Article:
Recently I was giving a talk about bullying to a group of 50 second year students in a Co. Waterford school and I asked ‘Who here thinks bullying is a bad thing?’ Everyone put up their hand, but I was guessing that in a group of fifty the odds were that I would have at least one bully. Research from America shows almost 30% of people are estimated to be involved in bullying during their lives either as a bully, a target of bullying, or both. In a recent survey of students 13 percent reported bullying others, 11 percent reported being the target of bullies, and another 6 percent said they bullied others and were bullied themselves. Limited available data suggests that bullying is much more common among younger adolescents than older adolescents. As people grow older, they are less likely to bully others and to be the targets of bullies.
Bullying occurs more frequently among boys than among girls. Teenage boys are much more likely to bully others and to be the targets of bullies. While both boys and girls say others bully them by making fun of the way they look or talk, boys are more likely to report being hit, slapped, or pushed. Teenage girls are more often the targets of rumors and sexual comments. While teenage boys target both boys and girls, teenage girls most often bully other girls, using more subtle and indirect forms of aggression than boys. For example, instead of physically harming others, they are more likely to spread gossip or encourage others to reject or exclude another girl.
While many people believe bullies act tough in order to hide feelings of insecurity and self-loathing, in fact, bullies tend to be confident, with high self-esteem and are generally blind to their destructive lifestyle. Their self esteem is based in their over estimation of their personal power. They are generally physically aggressive, with pro-violent attitudes, and are typically hot-tempered, easily angered, and impulsive, with a low tolerance for frustration. Bullies have a strong need to dominate others and usually have little empathy for their targets. Male bullies are often physically bigger and stronger than their peers. Bullies tend to get in trouble more often, and to dislike and do more poorly in school than people who do not bully others. They are also more likely to fight, drink, and smoke than their peers.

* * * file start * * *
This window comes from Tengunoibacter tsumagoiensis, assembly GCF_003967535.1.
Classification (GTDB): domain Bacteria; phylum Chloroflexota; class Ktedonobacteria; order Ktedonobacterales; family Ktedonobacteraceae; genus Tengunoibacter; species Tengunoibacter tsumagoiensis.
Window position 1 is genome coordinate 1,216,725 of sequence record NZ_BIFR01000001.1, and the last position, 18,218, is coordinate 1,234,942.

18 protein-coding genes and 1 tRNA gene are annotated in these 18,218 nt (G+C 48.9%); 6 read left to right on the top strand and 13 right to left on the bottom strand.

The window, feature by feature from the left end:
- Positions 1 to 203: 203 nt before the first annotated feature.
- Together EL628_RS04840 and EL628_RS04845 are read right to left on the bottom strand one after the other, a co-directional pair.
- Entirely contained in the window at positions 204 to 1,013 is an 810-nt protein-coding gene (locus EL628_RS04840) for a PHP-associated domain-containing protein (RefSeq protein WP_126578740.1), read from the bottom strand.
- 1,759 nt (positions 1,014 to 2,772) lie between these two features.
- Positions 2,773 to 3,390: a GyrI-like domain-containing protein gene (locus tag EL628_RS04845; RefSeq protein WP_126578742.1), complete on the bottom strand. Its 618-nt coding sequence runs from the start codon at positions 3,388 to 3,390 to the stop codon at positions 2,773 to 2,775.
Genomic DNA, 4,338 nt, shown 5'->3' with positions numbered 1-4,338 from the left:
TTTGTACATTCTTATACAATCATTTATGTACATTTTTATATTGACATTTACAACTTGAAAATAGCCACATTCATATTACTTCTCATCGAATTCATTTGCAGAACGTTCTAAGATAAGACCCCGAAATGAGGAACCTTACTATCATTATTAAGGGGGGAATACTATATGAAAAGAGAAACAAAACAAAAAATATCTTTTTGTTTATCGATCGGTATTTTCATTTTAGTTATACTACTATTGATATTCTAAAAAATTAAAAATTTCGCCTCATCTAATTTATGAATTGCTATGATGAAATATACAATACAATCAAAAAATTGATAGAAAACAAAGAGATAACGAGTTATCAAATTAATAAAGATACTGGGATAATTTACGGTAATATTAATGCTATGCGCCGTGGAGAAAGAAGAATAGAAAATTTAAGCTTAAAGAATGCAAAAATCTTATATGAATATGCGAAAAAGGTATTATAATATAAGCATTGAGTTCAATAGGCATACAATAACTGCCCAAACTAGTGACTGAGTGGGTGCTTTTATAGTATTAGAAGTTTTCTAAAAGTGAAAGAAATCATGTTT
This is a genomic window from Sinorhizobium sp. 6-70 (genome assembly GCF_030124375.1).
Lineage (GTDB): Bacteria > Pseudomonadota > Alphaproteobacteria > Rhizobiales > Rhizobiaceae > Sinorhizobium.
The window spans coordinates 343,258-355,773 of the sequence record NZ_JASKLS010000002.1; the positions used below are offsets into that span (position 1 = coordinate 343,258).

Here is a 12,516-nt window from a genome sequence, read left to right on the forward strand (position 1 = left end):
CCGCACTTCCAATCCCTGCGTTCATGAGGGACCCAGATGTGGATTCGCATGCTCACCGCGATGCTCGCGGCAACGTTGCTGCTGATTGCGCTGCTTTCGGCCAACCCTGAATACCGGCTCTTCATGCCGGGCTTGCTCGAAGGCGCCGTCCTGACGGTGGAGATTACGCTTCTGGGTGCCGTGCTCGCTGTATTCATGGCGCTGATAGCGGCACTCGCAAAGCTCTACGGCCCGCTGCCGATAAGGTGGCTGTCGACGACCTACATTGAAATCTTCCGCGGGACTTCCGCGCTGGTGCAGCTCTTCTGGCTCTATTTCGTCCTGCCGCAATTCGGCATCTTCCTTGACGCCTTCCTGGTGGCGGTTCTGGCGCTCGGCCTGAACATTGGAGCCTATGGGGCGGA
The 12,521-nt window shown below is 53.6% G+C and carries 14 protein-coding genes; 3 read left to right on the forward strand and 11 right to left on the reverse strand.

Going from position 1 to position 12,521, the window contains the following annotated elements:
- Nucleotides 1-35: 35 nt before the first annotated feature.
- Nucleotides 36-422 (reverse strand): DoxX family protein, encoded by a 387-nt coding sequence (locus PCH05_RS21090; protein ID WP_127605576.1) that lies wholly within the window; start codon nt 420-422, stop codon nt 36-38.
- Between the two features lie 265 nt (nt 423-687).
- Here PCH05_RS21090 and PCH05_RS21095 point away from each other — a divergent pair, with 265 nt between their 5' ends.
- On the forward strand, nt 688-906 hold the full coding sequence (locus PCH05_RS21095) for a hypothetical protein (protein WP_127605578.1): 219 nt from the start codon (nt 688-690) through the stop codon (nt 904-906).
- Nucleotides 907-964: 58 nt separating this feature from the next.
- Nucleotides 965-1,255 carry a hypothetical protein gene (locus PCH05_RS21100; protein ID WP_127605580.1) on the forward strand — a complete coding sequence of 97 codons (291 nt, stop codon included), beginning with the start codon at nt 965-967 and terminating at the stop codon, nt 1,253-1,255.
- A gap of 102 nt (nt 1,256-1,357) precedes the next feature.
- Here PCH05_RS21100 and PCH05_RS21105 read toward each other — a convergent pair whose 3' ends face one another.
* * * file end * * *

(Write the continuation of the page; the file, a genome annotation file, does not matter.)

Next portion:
Children who come from homes where parents provide little emotional support for them, fail to monitor their activities, or have little involvement in their lives, are at greater risk of engaging in bullying behavior. Parents’ discipline styles are also related to bullying behavior: an extremely permissive or excessively harsh approach to discipline can increase the risk of teenage bullying. Bullies need to feel POWER all the time; they do not like to feel vulnerable. This feeling of vulnerability is so repugnant to them that if they see it in another person they will bully them. They may be seeing some trait in the other person that is they themselves also possess which they despise. This is something they are not aware of, it is unconscious.
Bully Groups (Gangs)
Surprisingly, bullies appear to have little difficulty in making friends. Their friends typically share their pro-violence attitudes and problem behaviors (such as drinking and smoking) and may be involved in bullying as well. These friends are often followers who do not initiate bullying, but participate in it. As mentioned above, some teenagers not only bully others but are also the targets of bullies themselves. Like other bullies, they tend to do poorly in school and engage in a number of problem behaviors. They also tend to be socially isolated, with few friends and poor relationships with their classmates.
One of the reasons to befriend a bully is that once someone belongs to a gang they are less likely to be bullied by the gang; however they may have to bully others to belong to the group. They may not take pleasure by bullying someone but they are grateful it is not them on the receiving end.
If You Are Being Bullied…
- Talk to your parents or an adult you can trust, such as a teacher, school counsellor, or principal.